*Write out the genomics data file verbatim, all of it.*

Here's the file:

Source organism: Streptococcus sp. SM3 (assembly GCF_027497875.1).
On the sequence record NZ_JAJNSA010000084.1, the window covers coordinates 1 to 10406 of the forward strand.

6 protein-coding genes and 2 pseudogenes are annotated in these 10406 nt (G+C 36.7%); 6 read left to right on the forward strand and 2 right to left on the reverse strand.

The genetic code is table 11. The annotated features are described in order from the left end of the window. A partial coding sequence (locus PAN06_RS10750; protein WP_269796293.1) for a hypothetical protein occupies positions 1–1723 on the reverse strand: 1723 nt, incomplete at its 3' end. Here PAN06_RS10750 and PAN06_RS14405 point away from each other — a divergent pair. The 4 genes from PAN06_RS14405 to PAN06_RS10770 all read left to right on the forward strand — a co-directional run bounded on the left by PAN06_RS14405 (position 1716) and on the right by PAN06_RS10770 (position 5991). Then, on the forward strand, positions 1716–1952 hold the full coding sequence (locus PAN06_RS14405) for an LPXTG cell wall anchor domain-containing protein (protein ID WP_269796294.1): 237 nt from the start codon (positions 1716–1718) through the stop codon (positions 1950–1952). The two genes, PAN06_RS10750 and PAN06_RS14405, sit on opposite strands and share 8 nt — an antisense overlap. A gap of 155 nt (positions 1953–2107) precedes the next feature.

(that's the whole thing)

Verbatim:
Source organism: Streptococcus sp. SM3 (assembly GCF_027497875.1).
On the sequence record NZ_JAJNSA010000084.1, the window covers coordinates 1 to 10406 of the forward strand.

6 protein-coding genes and 2 pseudogenes are annotated in these 10406 nt (G+C 36.7%); 6 read left to right on the forward strand and 2 right to left on the reverse strand.

The genetic code is table 11. The annotated features are described in order from the left end of the window. A partial coding sequence (locus PAN06_RS10750; protein WP_269796293.1) for a hypothetical protein occupies positions 1–1723 on the reverse strand: 1723 nt, incomplete at its 3' end. Here PAN06_RS10750 and PAN06_RS14405 point away from each other — a divergent pair. The 4 genes from PAN06_RS14405 to PAN06_RS10770 all read left to right on the forward strand — a co-directional run bounded on the left by PAN06_RS14405 (position 1716) and on the right by PAN06_RS10770 (position 5991). Then, on the forward strand, positions 1716–1952 hold the full coding sequence (locus PAN06_RS14405) for an LPXTG cell wall anchor domain-containing protein (protein ID WP_269796294.1): 237 nt from the start codon (positions 1716–1718) through the stop codon (positions 1950–1952). The two genes, PAN06_RS10750 and PAN06_RS14405, sit on opposite strands and share 8 nt — an antisense overlap. A gap of 155 nt (positions 1953–2107) precedes the next feature.